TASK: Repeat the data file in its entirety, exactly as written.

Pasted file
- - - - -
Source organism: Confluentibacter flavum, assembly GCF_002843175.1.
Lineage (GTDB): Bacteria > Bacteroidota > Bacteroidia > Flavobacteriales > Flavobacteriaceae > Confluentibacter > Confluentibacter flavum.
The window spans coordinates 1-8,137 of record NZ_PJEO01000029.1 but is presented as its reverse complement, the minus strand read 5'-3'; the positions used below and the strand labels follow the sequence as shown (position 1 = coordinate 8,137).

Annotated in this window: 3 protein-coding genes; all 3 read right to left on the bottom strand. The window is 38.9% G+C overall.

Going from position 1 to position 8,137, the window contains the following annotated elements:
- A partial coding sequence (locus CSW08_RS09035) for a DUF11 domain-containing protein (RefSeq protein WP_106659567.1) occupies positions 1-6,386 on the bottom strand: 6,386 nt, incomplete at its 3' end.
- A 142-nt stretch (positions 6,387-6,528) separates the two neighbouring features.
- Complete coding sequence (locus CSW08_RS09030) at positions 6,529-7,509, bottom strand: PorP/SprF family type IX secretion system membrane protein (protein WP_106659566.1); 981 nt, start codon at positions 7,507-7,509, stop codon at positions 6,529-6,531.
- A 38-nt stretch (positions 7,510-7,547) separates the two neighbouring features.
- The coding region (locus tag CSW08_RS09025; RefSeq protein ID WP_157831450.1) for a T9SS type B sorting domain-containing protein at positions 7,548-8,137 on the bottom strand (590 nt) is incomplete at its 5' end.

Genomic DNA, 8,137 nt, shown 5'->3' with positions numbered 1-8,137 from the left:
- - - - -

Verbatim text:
Source organism: Confluentibacter flavum, assembly GCF_002843175.1.
Lineage (GTDB): Bacteria > Bacteroidota > Bacteroidia > Flavobacteriales > Flavobacteriaceae > Confluentibacter > Confluentibacter flavum.
The window spans coordinates 1-8,137 of record NZ_PJEO01000029.1 but is presented as its reverse complement, the minus strand read 5'-3'; the positions used below and the strand labels follow the sequence as shown (position 1 = coordinate 8,137).

Annotated in this window: 3 protein-coding genes; all 3 read right to left on the bottom strand. The window is 38.9% G+C overall.

Going from position 1 to position 8,137, the window contains the following annotated elements:
- A partial coding sequence (locus CSW08_RS09035) for a DUF11 domain-containing protein (RefSeq protein WP_106659567.1) occupies positions 1-6,386 on the bottom strand: 6,386 nt, incomplete at its 3' end.
- A 142-nt stretch (positions 6,387-6,528) separates the two neighbouring features.
- Complete coding sequence (locus CSW08_RS09030) at positions 6,529-7,509, bottom strand: PorP/SprF family type IX secretion system membrane protein (protein WP_106659566.1); 981 nt, start codon at positions 7,507-7,509, stop codon at positions 6,529-6,531.
- A 38-nt stretch (positions 7,510-7,547) separates the two neighbouring features.
- The coding region (locus tag CSW08_RS09025; RefSeq protein ID WP_157831450.1) for a T9SS type B sorting domain-containing protein at positions 7,548-8,137 on the bottom strand (590 nt) is incomplete at its 5' end.

Genomic DNA, 8,137 nt, shown 5'->3' with positions numbered 1-8,137 from the left: